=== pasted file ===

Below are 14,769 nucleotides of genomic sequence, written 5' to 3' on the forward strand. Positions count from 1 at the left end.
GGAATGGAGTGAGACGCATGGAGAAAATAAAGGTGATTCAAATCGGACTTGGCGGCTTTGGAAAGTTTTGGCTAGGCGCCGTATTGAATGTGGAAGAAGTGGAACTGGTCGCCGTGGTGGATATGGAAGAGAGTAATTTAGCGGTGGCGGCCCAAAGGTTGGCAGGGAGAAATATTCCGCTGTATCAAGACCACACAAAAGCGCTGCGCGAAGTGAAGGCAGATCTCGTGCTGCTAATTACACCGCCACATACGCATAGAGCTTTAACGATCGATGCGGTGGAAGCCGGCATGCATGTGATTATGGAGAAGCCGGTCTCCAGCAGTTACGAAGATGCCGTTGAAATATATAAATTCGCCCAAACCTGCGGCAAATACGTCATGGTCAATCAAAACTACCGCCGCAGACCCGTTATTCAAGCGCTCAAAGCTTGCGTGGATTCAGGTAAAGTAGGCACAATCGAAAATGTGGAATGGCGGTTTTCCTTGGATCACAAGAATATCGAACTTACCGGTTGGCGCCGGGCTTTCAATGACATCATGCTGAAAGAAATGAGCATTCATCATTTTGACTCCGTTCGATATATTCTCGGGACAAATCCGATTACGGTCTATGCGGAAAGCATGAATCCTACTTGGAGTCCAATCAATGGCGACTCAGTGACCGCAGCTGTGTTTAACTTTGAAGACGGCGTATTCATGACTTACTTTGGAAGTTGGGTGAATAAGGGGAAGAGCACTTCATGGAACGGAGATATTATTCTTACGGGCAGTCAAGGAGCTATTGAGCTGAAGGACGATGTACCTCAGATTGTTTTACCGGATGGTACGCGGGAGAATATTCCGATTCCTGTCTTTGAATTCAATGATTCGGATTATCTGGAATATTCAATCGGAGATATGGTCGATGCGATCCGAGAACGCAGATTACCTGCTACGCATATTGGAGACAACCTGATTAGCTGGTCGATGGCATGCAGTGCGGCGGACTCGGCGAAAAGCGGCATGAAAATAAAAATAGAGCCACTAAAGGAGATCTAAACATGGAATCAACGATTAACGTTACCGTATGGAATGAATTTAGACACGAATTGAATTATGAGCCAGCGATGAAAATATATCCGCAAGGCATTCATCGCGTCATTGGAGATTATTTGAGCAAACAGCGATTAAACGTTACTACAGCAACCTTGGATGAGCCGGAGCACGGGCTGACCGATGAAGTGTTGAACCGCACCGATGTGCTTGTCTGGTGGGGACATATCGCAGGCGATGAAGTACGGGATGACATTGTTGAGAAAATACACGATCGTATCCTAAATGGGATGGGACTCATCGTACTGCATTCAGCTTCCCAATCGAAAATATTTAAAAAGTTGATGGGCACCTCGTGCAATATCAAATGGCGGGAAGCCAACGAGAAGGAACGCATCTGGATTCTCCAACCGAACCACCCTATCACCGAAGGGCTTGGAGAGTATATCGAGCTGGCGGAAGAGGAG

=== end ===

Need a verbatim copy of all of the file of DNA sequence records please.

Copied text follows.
Below are 14,769 nucleotides of genomic sequence, written 5' to 3' on the forward strand. Positions count from 1 at the left end.
GGAATGGAGTGAGACGCATGGAGAAAATAAAGGTGATTCAAATCGGACTTGGCGGCTTTGGAAAGTTTTGGCTAGGCGCCGTATTGAATGTGGAAGAAGTGGAACTGGTCGCCGTGGTGGATATGGAAGAGAGTAATTTAGCGGTGGCGGCCCAAAGGTTGGCAGGGAGAAATATTCCGCTGTATCAAGACCACACAAAAGCGCTGCGCGAAGTGAAGGCAGATCTCGTGCTGCTAATTACACCGCCACATACGCATAGAGCTTTAACGATCGATGCGGTGGAAGCCGGCATGCATGTGATTATGGAGAAGCCGGTCTCCAGCAGTTACGAAGATGCCGTTGAAATATATAAATTCGCCCAAACCTGCGGCAAATACGTCATGGTCAATCAAAACTACCGCCGCAGACCCGTTATTCAAGCGCTCAAAGCTTGCGTGGATTCAGGTAAAGTAGGCACAATCGAAAATGTGGAATGGCGGTTTTCCTTGGATCACAAGAATATCGAACTTACCGGTTGGCGCCGGGCTTTCAATGACATCATGCTGAAAGAAATGAGCATTCATCATTTTGACTCCGTTCGATATATTCTCGGGACAAATCCGATTACGGTCTATGCGGAAAGCATGAATCCTACTTGGAGTCCAATCAATGGCGACTCAGTGACCGCAGCTGTGTTTAACTTTGAAGACGGCGTATTCATGACTTACTTTGGAAGTTGGGTGAATAAGGGGAAGAGCACTTCATGGAACGGAGATATTATTCTTACGGGCAGTCAAGGAGCTATTGAGCTGAAGGACGATGTACCTCAGATTGTTTTACCGGATGGTACGCGGGAGAATATTCCGATTCCTGTCTTTGAATTCAATGATTCGGATTATCTGGAATATTCAATCGGAGATATGGTCGATGCGATCCGAGAACGCAGATTACCTGCTACGCATATTGGAGACAACCTGATTAGCTGGTCGATGGCATGCAGTGCGGCGGACTCGGCGAAAAGCGGCATGAAAATAAAAATAGAGCCACTAAAGGAGATCTAAACATGGAATCAACGATTAACGTTACCGTATGGAATGAATTTAGACACGAATTGAATTATGAGCCAGCGATGAAAATATATCCGCAAGGCATTCATCGCGTCATTGGAGATTATTTGAGCAAACAGCGATTAAACGTTACTACAGCAACCTTGGATGAGCCGGAGCACGGGCTGACCGATGAAGTGTTGAACCGCACCGATGTGCTTGTCTGGTGGGGACATATCGCAGGCGATGAAGTACGGGATGACATTGTTGAGAAAATACACGATCGTATCCTAAATGGGATGGGACTCATCGTACTGCATTCAGCTTCCCAATCGAAAATATTTAAAAAGTTGATGGGCACCTCGTGCAATATCAAATGGCGGGAAGCCAACGAGAAGGAACGCATCTGGATTCTCCAACCGAACCACCCTATCACCGAAGGGCTTGGAGAGTATATCGAGCTGGCGGAAGAGGAG